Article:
Data were collected in two phases. In the first phase, a mail survey was sent to all law enforcement agencies in the sample. This questionnaire asked whether the agency had any stereotypical kidnappings open for investigation during the 1997 calendar year. The response rate for the mail survey was 91 percent. Agencies that reported any stereotypical kidnappings in the mail survey were contacted again in the second phase of data collection, and an extensive followup telephone interview was conducted with the key investigating officer for each case. Data collection was completed for 99 percent of the cases targeted for followup interviews.

Incorporating both phases of the LES, the combined response rate for the study was 91 percent. LES case weights were developed to reflect the probability of the agency and case having been included in the sample and to adjust for nonresponse and refusals.

Data from the Household Surveys and LES were integrated to construct unified estimates of the number of child victims of nonfamily abductions. Two key principles guided this integration:

    Principle 1: To combine episode data within a study, each sampled child could be counted only once in the unified estimate.

    Principle 2: To unify episode data across studies, a given subgroup of children could be represented by the data from one study only.

Beginning with the data from the Household Survey of Adult Caretakers, children who qualified as having been victims of nonfamily abduction on the basis of any countable episode other than a stereotypical kidnapping were entered into the unified estimate of nonfamily abducted children. In accordance with the first principle previously described, children who were reported as victims of nonfamily abduction in both the adult and youth interviews were counted only once in the unified estimate. In accordance with the second principle previously described, only the LES data were used as the source for the stereotypical kidnapping estimates because no reliable estimate could be developed from the Household Surveys for this rare subset of nonfamily abducted children.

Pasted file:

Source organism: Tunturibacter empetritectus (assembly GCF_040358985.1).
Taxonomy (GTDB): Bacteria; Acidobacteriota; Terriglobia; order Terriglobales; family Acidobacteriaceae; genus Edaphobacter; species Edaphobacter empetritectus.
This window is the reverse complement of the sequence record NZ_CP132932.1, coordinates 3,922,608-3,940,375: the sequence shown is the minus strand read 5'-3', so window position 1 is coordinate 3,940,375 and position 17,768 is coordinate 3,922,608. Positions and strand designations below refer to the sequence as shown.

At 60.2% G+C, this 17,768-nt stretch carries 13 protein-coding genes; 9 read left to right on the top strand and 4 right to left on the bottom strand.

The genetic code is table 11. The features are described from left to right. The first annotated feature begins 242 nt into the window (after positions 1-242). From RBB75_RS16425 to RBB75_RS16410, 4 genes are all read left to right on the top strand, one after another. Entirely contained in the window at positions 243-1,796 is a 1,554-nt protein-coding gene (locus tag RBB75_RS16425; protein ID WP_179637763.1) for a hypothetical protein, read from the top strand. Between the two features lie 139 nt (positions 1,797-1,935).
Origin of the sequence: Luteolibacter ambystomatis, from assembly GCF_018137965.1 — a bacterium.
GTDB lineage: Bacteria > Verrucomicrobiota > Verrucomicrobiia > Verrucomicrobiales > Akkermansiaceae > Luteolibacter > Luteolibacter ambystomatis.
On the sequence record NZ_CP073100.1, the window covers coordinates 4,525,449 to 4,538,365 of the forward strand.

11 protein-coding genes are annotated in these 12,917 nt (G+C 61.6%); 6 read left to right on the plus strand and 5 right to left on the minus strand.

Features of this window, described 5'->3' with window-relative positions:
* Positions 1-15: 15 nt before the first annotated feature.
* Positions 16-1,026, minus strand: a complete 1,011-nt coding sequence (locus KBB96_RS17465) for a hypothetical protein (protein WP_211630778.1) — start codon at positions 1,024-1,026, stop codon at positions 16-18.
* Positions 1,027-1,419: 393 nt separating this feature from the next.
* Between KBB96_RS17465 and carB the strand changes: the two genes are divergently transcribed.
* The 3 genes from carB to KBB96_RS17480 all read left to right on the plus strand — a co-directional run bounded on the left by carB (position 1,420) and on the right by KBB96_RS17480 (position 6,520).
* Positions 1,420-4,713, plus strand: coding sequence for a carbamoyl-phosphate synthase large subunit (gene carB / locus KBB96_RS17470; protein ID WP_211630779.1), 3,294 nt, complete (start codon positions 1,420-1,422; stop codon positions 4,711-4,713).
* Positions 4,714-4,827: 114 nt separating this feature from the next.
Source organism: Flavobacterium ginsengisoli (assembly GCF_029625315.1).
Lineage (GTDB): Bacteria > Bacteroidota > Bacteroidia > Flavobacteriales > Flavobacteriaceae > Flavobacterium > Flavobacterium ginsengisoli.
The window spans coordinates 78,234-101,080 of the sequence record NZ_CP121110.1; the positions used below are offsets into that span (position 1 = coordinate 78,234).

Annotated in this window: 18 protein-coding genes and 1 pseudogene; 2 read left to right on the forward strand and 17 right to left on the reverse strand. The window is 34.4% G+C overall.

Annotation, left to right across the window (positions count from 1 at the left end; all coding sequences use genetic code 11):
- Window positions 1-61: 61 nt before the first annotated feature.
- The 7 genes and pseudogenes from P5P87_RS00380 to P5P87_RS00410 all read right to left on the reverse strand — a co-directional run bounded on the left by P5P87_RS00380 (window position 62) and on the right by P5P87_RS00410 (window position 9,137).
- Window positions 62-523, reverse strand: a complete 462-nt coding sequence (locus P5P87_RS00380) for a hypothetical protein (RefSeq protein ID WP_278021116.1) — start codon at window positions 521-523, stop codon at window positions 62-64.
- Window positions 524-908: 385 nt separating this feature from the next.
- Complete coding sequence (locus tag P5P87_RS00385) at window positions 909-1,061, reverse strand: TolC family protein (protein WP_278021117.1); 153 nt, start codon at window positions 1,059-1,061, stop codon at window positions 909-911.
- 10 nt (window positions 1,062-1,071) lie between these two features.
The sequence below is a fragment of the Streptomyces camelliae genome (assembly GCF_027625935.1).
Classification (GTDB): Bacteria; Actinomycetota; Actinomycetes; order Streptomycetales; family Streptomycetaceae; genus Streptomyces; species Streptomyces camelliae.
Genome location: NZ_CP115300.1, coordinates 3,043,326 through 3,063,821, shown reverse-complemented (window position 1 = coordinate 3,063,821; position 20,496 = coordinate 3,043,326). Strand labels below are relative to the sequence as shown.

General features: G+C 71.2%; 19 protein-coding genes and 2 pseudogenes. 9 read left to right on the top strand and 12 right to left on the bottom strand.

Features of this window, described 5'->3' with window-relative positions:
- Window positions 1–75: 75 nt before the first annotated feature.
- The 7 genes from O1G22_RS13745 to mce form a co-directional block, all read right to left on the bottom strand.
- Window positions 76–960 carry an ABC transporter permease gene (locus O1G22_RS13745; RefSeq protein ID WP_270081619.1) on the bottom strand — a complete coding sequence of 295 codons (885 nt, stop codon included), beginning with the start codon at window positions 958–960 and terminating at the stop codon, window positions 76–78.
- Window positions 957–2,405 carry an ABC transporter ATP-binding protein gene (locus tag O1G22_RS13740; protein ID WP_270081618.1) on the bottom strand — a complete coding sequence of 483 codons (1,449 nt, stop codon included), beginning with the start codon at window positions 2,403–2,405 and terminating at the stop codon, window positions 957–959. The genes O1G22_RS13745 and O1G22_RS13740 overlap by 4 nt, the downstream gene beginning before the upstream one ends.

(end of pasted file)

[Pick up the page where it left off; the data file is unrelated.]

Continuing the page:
As noted at the beginning of the Bulletin, the NISMART–2 Household Surveys and Law Enforcement Study spanned the years 1997–99, and all data in each of the individual component studies were collected to reflect a 12-month period. The study years are 1999 for the Household Surveys and 1997 for the Law Enforcement Study. Because the vast majority of nonfamily abducted children were from the studies concentrated in 1999, the annual period referred to in this Bulletin is 1999.